Posted in Category: Horror
Wednesday, October 27, 2010
A horror movie that contains young people, partying and drugs. Wow, where have I seen that combination before? Oh yeah, pretty much everywhere. However, Dead of Winter is the only scary movie (that I can remember anyway) where the drugs are the main antagonist. Well, the drugs combined with not so smart twenty year olds.
Also titled Lost Signal, the paranoia filled journey begins with a couple, Kevin and Tiffany (Al Santos & Sandra McCoy), preparing to begin the New Year by deciding to move in with each other. While attending a New Year’s Eve party, they experiment with crystal meth and decide to make their way home. The trip is loaded with hallucinations and visions of them thinking that they are being followed by an unknown stalker. They “crash” their vehicle and find themselves attempting to navigate their way through a snowy set of woods. Their drug induced experience turns out to be a not so good one as they soon begin to turn on each other and lose their minds.
I personally didn’t find this film worth watching. The idea of having drug usage as the prominent factor as to why this couple is going through the horror that they are dealing with was a good one. But the rest of the movie falls flat. Below average acting and one too many visualizations of things that aren’t really there begin to get redundant and a little annoying. The slow pace of the film didn’t help matters as well.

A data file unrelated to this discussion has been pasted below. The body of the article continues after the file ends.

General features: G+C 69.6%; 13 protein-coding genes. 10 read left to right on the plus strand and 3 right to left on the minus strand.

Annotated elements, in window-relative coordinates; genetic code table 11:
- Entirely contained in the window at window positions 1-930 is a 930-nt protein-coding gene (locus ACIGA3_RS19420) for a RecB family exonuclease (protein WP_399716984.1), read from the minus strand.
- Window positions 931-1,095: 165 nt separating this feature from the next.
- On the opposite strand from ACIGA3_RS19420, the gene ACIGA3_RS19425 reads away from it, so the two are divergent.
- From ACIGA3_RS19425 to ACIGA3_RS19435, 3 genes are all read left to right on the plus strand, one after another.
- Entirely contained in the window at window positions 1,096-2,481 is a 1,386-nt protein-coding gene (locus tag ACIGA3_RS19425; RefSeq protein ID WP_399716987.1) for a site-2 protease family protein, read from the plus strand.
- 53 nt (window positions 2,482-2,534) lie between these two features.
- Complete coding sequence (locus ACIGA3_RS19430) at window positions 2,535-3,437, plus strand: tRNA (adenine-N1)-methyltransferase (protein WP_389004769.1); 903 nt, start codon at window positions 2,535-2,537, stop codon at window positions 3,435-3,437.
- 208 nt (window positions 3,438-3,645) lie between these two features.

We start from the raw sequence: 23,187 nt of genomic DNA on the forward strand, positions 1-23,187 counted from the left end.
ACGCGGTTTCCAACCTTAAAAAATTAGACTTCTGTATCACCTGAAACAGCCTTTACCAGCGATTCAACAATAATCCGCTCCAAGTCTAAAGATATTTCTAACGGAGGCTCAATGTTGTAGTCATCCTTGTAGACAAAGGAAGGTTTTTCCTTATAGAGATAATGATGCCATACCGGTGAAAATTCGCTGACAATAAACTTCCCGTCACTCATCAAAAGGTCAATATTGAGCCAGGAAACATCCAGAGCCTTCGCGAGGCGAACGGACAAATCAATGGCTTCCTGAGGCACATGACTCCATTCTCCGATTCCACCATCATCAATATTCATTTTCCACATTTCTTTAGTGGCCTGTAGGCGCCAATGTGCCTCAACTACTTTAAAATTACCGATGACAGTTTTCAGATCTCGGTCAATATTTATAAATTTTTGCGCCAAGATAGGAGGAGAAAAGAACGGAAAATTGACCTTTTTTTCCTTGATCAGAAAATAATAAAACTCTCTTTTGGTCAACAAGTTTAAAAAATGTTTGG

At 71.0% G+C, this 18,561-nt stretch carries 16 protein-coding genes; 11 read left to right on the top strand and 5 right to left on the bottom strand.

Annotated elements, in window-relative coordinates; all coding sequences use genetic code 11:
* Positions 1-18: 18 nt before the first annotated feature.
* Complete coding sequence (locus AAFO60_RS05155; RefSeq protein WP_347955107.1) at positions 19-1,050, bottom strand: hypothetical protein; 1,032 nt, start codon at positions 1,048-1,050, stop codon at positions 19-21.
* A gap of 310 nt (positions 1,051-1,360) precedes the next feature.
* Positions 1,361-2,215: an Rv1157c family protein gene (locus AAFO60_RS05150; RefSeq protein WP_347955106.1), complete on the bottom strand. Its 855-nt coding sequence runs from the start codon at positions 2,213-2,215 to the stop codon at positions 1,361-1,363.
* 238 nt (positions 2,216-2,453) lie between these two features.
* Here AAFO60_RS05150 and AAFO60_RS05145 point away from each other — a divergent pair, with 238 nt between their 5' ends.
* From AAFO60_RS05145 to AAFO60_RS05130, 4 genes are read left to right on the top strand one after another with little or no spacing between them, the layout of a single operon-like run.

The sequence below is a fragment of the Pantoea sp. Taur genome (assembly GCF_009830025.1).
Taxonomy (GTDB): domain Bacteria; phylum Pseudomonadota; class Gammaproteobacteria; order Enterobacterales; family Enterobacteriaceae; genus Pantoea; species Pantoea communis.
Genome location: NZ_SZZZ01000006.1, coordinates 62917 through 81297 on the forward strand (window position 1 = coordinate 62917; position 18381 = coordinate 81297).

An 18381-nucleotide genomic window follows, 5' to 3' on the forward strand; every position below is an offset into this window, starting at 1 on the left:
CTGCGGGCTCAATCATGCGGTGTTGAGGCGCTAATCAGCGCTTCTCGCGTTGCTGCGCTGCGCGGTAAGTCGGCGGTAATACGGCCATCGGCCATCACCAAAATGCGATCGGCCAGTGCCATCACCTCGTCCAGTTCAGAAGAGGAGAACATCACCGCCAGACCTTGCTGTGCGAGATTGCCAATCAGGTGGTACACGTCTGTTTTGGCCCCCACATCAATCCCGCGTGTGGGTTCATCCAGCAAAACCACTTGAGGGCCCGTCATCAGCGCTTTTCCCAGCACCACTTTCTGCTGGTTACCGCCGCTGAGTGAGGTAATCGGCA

Directed by Brian McNamara, who also stars in the film, could have done much more with the plot scheme. The small twist of an ending didn’t make any difference in my final opinion of this film. I give Dead of Winter “1.5 reasons to definitely say no to drugs out of 5”
George A. Romero is at it again. Yet another entry in the very vast …of the Dead franchise. He continues his signature horror film zombie sub-genre with Survival of the Dead. It continues on where Diary of the Dead ends. This time around the survivors of the undead outbreak are trying to help their zombie counterparts.
A remote island off the coast of Delaware is home to two families who have a very different opinion of how this zombie epidemic should be handled. The O’Flynns have been taking it upon themselves to rid their small island of the walking dead. Their feud lies with the Muldoons, who have been keeping their share of the zombie population alive, especially their loved ones. They are holding onto hope that a cure will be found or at least that they can teach the dead to yearn for something other than human flesh. The O’Flynn family is met with a small team of soldiers who have been trying to survive amongst the monsters. The group joins forces to attempt to “prove” the Muldoons and their leader wrong.
Of course written and directed by the zombie master himself, this film has Romero’s signature creativity all over it. The blood and gore is as disgusting and gross as you can hope for. The way that body parts explode whenever a bullet enters them is rather entertaining. As usual, not much of a story here; Living vs. Walking Dead. Survivors bump heads along the way and even some opinions are changed. If you enjoy zombie films and are a fan of Romero, then this is a definite for you. I give Survival of the Dead “3 exploding zombie heads out of 5”.
“We got to get these things to learn to eat something other than us.”
Prank calling unsuspecting people is always fun. That is until people start dying. Dead Tone shows why it’s not always a good idea to disturb people at home with pretend phone calls.